Building a virtual wind farm

Mon, 05/24/2010 - 4:00am
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5/24/10 — John Hecklau, principal at Environmental Design & Research in Syracuse, N.Y., has been providing visual simulations for proposed wind farms since 1999.

Deepwater Wind contracted EDR to provide the computer-generated images of the proposed Block Island farm. The company has been in the trenches of offshore wind for some time; it provided the first visual simulations for Cape Wind nine years ago.

Hecklau says that the early land-based wind farms were “warmly received,” by the public, but controversy has dogged each successive project, especially in the Northeast. Nowadays, there’s “not an easy project anymore in the Northeast. Every project, some opposition.” Projects in the Midwest, he says, receive much less opposition.

In his experience, while there are a variety of reasons given for the opposition, “it boils down that people don’t want to see them.”

How’s it done

According to Hecklau, the developer provides the coordinates of the proposed farm, then the specifications of the turbines themselves — height, dimensions, colors. In the case of the Block Island farm, there was a foundation detail as well. The company utilized software to create a digital rendering of the turbine. Meanwhile, photographers visited the island and took photos from various locations with certain criteria in mind: open views toward the site ideally containing “alignment features,” such as houses, silos, etc., to create the model.

The company then used high-end animation software called 3D Studio Max — which has elements of AutoCAD and Photoshop — to meld the photo image with the computer-generated wind turbine.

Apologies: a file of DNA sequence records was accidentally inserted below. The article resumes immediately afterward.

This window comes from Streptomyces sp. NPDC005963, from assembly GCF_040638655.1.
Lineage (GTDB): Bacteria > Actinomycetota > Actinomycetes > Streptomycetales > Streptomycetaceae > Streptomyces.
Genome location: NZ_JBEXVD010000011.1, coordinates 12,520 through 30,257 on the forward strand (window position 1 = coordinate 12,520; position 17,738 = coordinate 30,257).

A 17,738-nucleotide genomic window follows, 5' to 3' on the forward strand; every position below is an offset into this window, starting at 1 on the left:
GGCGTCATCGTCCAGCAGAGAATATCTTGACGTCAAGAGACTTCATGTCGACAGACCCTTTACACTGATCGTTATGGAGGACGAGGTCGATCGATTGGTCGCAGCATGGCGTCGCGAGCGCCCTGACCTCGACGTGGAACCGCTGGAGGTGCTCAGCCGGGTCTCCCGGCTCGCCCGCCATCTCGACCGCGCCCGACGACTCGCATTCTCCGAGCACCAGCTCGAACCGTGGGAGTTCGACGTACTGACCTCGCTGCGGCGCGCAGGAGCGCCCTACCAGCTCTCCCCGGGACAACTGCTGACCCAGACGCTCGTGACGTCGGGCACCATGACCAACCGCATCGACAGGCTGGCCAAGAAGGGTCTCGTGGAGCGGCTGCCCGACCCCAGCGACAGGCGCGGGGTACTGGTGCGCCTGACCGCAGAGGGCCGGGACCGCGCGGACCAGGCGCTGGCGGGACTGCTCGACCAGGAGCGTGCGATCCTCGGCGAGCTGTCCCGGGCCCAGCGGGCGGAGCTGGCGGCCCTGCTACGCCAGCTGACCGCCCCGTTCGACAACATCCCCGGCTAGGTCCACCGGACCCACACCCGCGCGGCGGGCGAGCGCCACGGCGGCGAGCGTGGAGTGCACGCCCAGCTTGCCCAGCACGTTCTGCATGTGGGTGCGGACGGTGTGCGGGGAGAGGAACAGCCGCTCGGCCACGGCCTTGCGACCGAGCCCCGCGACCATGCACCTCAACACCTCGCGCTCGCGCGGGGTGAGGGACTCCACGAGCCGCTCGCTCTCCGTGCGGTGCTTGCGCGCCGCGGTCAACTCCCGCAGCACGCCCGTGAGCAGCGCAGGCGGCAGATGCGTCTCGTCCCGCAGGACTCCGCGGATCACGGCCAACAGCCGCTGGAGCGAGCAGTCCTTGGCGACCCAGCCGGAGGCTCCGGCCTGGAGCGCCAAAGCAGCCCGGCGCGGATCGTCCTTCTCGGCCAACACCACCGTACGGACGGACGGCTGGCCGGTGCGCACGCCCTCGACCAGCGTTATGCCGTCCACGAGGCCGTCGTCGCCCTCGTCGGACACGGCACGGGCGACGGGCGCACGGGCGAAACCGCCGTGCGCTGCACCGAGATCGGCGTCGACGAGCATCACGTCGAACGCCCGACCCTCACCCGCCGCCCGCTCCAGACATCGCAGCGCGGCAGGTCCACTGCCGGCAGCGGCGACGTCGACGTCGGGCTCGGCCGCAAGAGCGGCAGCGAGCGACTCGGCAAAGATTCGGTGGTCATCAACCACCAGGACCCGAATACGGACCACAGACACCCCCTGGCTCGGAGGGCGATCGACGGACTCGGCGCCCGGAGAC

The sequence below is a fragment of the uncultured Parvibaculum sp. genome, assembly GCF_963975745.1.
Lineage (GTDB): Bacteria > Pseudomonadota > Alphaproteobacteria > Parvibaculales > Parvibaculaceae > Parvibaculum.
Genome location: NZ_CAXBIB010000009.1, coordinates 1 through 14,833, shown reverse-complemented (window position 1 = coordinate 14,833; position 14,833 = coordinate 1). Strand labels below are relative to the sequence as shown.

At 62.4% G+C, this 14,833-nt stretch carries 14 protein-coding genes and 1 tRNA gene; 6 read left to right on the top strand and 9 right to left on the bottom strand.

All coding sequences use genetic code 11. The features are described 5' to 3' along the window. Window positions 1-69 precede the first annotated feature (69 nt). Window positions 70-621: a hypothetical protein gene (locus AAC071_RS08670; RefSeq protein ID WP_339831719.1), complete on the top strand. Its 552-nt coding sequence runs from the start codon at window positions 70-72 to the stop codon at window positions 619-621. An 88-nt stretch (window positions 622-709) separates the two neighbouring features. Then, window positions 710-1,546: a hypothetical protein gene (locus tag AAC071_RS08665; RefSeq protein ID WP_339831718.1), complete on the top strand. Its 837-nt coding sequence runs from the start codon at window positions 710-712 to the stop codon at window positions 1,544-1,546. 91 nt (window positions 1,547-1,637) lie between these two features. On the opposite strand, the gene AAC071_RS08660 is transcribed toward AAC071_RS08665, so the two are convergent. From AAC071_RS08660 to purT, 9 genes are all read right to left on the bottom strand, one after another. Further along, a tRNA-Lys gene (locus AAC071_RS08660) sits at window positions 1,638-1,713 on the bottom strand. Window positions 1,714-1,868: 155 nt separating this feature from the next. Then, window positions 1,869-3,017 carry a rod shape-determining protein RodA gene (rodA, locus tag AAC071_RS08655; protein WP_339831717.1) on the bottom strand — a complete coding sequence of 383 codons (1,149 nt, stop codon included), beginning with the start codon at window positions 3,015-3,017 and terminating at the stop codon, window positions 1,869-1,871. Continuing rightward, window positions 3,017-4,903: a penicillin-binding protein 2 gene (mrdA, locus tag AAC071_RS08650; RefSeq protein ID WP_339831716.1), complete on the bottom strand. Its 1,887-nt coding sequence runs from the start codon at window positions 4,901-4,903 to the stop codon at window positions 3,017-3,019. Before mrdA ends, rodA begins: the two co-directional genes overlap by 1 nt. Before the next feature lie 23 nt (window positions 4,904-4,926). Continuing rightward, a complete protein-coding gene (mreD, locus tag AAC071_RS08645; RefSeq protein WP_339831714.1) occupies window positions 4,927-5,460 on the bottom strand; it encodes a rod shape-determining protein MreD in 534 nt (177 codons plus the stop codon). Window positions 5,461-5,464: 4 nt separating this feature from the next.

Hecklau says one of the difficulties with producing a simulation for Cape Wind was that there was no foreground — “nothing to align to.” So it was difficult to provide a sense of scale.

Cape Wind was also one of the rare occasions where those opposing the farm provided an alternative simulation, which Hecklau says differed little from EDR’s.

The industry standard, sayd Hecklau, is to provide an image that is equivalent to what would be viewed through a 50 mm lens — to come close as possible to replicating human vision.

Even their best efforts, though, cannot provide the entire field of vision, which would include more from the periphery, “critical” to how one views the area, he says.

In last week’s Block Island Times, a local group opposing the wind farm — Beautiful Block Island — isolated a wind turbine image from one of EDR’s simulations.

Hecklau said that what was presented was not what the naked eye would see, but rather something analogous to what would be seen through a pair of binoculars: foreground and background were compressed, and spatial perspective was squeezed out.

“Unless you’re looking at it with a pair of binoculars, you’d never see it this way,” said Hecklau.

Still, even without the zoomed in image, some residents have found the size of wind turbines depicted in EDR’s simulations daunting.

At a meeting with Deepwater Wind last month, Tourism Council President John Cullen said that many, after seeing EDR’s simulations from the Spring House, were taken aback about “how looming, how large” the turbines would be.

Paul Rich, Deepwater chief development officer said the renderings were accurate and that Deepwater “never shied away that these are large machines.”